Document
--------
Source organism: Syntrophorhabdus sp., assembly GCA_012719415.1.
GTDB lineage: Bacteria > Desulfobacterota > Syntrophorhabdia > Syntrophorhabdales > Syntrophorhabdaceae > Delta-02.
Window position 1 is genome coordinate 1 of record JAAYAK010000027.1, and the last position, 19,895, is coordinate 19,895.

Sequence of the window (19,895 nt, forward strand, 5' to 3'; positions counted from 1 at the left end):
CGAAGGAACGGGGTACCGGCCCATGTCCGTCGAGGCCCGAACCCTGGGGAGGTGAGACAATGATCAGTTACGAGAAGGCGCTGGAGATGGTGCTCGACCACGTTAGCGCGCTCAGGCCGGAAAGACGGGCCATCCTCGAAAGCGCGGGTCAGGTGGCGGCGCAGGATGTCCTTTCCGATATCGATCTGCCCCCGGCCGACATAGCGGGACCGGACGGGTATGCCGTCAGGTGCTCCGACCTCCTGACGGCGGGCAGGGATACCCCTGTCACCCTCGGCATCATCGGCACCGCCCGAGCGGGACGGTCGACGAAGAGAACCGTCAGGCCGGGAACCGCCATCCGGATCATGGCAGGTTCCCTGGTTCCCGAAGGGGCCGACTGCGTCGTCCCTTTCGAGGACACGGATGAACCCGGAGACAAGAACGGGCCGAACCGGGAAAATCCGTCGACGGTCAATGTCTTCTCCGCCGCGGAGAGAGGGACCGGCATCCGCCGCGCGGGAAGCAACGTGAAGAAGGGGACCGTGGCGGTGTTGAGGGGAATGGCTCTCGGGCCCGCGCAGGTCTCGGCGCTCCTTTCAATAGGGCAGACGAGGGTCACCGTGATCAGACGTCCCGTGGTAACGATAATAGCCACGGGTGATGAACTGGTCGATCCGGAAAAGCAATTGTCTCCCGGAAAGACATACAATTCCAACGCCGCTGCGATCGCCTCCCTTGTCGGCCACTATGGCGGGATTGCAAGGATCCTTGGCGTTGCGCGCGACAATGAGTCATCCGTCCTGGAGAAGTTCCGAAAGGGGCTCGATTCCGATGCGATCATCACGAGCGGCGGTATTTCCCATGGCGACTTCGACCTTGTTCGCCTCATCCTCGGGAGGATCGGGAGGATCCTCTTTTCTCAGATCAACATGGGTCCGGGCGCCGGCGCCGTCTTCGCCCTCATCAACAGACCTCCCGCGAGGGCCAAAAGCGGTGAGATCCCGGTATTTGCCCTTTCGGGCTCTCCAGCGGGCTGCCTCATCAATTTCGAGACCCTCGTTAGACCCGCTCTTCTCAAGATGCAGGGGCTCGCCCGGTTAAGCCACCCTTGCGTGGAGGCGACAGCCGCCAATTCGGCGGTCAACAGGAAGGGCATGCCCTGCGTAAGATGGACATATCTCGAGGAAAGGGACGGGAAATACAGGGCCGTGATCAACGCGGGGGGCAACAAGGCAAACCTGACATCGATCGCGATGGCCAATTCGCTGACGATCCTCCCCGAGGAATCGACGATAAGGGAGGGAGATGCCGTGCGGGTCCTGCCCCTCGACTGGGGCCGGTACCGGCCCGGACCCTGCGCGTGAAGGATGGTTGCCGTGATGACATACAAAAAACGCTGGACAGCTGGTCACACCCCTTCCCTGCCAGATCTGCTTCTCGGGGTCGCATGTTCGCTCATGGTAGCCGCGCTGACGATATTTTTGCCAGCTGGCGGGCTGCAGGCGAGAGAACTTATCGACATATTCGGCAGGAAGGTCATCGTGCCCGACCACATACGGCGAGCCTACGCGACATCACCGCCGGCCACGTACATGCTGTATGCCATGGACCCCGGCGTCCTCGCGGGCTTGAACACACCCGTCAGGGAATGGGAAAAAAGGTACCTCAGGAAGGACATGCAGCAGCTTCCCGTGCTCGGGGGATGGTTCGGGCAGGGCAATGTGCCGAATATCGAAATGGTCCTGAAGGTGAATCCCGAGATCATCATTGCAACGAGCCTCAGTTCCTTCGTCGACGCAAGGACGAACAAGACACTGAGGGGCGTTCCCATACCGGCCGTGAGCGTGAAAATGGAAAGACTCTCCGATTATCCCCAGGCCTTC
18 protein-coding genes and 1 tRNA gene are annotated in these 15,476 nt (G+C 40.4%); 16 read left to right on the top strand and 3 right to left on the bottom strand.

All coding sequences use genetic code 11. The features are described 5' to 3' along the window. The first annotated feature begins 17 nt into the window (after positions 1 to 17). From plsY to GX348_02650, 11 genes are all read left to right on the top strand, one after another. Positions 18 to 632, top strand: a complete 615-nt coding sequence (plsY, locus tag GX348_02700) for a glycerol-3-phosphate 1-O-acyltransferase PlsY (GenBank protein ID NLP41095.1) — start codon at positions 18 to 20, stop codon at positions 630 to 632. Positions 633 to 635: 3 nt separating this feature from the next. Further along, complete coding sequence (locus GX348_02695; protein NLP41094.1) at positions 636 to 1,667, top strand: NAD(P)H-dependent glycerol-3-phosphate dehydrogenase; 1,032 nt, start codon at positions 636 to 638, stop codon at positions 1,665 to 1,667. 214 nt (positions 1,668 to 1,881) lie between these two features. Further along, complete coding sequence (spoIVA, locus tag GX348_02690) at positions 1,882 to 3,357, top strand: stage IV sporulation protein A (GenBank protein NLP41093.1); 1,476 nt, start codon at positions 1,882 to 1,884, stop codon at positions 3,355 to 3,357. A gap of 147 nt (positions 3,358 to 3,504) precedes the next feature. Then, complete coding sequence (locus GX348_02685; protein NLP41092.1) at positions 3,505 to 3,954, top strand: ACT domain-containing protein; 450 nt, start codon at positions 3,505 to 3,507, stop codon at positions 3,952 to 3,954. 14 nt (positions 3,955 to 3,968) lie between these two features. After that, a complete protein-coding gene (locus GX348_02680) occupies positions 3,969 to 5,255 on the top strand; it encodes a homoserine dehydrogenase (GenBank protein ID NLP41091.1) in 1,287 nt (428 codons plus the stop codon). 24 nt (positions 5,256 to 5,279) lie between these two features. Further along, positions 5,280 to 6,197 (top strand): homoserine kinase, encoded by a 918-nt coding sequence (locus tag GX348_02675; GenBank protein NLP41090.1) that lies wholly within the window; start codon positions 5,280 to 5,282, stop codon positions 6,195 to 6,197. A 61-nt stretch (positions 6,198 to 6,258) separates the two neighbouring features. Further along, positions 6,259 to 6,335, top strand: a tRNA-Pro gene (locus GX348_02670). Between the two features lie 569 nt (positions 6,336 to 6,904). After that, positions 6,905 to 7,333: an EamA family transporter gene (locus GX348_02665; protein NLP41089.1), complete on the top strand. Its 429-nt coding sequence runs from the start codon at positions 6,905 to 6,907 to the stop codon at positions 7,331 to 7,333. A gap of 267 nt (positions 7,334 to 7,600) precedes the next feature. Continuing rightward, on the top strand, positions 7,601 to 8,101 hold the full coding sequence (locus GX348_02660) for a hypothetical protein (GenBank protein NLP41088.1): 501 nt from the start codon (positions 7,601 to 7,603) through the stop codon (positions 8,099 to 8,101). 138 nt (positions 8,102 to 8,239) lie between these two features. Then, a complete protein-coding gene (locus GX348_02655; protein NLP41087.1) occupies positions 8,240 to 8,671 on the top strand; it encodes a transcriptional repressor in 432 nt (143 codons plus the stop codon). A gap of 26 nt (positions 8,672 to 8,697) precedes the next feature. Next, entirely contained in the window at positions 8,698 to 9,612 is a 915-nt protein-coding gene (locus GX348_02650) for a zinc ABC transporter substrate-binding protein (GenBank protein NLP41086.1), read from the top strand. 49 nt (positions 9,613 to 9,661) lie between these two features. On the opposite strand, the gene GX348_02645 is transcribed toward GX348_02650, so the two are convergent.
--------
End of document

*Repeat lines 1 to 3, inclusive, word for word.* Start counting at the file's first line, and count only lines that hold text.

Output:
Source organism: Syntrophorhabdus sp., assembly GCA_012719415.1.
GTDB lineage: Bacteria > Desulfobacterota > Syntrophorhabdia > Syntrophorhabdales > Syntrophorhabdaceae > Delta-02.
Window position 1 is genome coordinate 1 of record JAAYAK010000027.1, and the last position, 19,895, is coordinate 19,895.